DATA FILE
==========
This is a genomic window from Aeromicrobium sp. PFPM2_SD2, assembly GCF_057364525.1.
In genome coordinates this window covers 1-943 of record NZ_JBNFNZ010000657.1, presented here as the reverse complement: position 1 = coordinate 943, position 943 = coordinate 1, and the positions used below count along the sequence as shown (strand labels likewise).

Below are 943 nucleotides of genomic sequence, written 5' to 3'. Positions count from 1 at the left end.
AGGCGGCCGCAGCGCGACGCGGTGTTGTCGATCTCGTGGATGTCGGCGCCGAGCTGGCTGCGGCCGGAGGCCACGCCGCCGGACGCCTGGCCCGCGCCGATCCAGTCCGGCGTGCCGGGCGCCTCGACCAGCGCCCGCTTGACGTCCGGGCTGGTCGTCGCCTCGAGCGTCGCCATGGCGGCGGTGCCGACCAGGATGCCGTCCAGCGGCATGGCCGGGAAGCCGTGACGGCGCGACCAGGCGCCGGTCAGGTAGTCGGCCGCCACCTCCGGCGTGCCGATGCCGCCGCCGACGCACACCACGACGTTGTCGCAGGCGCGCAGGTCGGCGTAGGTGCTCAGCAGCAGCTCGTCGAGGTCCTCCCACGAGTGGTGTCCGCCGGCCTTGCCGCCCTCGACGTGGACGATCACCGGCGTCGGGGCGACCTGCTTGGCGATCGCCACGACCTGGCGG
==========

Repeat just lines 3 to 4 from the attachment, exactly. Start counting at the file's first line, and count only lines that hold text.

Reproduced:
Below are 943 nucleotides of genomic sequence, written 5' to 3'. Positions count from 1 at the left end.
AGGCGGCCGCAGCGCGACGCGGTGTTGTCGATCTCGTGGATGTCGGCGCCGAGCTGGCTGCGGCCGGAGGCCACGCCGCCGGACGCCTGGCCCGCGCCGATCCAGTCCGGCGTGCCGGGCGCCTCGACCAGCGCCCGCTTGACGTCCGGGCTGGTCGTCGCCTCGAGCGTCGCCATGGCGGCGGTGCCGACCAGGATGCCGTCCAGCGGCATGGCCGGGAAGCCGTGACGGCGCGACCAGGCGCCGGTCAGGTAGTCGGCCGCCACCTCCGGCGTGCCGATGCCGCCGCCGACGCACACCACGACGTTGTCGCAGGCGCGCAGGTCGGCGTAGGTGCTCAGCAGCAGCTCGTCGAGGTCCTCCCACGAGTGGTGTCCGCCGGCCTTGCCGCCCTCGACGTGGACGATCACCGGCGTCGGGGCGACCTGCTTGGCGATCGCCACGACCTGGCGG